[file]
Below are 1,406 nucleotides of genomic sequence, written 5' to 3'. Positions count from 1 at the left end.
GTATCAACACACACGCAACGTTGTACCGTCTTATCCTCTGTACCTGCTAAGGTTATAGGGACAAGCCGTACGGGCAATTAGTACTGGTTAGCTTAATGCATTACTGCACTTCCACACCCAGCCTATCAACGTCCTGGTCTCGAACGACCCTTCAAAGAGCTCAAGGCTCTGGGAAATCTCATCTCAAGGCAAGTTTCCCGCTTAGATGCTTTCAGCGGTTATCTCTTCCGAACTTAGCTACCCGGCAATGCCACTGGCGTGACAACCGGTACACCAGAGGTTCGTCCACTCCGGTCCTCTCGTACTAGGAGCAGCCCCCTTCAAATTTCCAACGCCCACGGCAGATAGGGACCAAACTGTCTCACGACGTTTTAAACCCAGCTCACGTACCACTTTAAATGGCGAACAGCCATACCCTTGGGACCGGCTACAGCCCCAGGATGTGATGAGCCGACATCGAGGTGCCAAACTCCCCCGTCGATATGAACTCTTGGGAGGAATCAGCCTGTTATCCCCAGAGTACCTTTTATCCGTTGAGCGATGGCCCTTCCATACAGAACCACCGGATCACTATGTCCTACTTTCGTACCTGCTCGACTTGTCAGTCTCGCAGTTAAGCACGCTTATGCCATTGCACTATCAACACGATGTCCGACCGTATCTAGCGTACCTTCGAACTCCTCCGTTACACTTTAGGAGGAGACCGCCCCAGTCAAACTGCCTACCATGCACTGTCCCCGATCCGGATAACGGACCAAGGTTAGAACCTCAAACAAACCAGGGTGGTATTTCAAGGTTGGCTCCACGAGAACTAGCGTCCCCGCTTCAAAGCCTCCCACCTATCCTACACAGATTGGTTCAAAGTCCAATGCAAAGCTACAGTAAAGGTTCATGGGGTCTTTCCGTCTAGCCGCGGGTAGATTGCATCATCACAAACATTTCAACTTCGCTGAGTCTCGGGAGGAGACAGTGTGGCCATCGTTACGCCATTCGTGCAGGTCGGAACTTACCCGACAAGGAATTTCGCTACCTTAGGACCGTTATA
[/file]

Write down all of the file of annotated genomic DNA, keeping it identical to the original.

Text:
Below are 1,406 nucleotides of genomic sequence, written 5' to 3'. Positions count from 1 at the left end.
GTATCAACACACACGCAACGTTGTACCGTCTTATCCTCTGTACCTGCTAAGGTTATAGGGACAAGCCGTACGGGCAATTAGTACTGGTTAGCTTAATGCATTACTGCACTTCCACACCCAGCCTATCAACGTCCTGGTCTCGAACGACCCTTCAAAGAGCTCAAGGCTCTGGGAAATCTCATCTCAAGGCAAGTTTCCCGCTTAGATGCTTTCAGCGGTTATCTCTTCCGAACTTAGCTACCCGGCAATGCCACTGGCGTGACAACCGGTACACCAGAGGTTCGTCCACTCCGGTCCTCTCGTACTAGGAGCAGCCCCCTTCAAATTTCCAACGCCCACGGCAGATAGGGACCAAACTGTCTCACGACGTTTTAAACCCAGCTCACGTACCACTTTAAATGGCGAACAGCCATACCCTTGGGACCGGCTACAGCCCCAGGATGTGATGAGCCGACATCGAGGTGCCAAACTCCCCCGTCGATATGAACTCTTGGGAGGAATCAGCCTGTTATCCCCAGAGTACCTTTTATCCGTTGAGCGATGGCCCTTCCATACAGAACCACCGGATCACTATGTCCTACTTTCGTACCTGCTCGACTTGTCAGTCTCGCAGTTAAGCACGCTTATGCCATTGCACTATCAACACGATGTCCGACCGTATCTAGCGTACCTTCGAACTCCTCCGTTACACTTTAGGAGGAGACCGCCCCAGTCAAACTGCCTACCATGCACTGTCCCCGATCCGGATAACGGACCAAGGTTAGAACCTCAAACAAACCAGGGTGGTATTTCAAGGTTGGCTCCACGAGAACTAGCGTCCCCGCTTCAAAGCCTCCCACCTATCCTACACAGATTGGTTCAAAGTCCAATGCAAAGCTACAGTAAAGGTTCATGGGGTCTTTCCGTCTAGCCGCGGGTAGATTGCATCATCACAAACATTTCAACTTCGCTGAGTCTCGGGAGGAGACAGTGTGGCCATCGTTACGCCATTCGTGCAGGTCGGAACTTACCCGACAAGGAATTTCGCTACCTTAGGACCGTTATA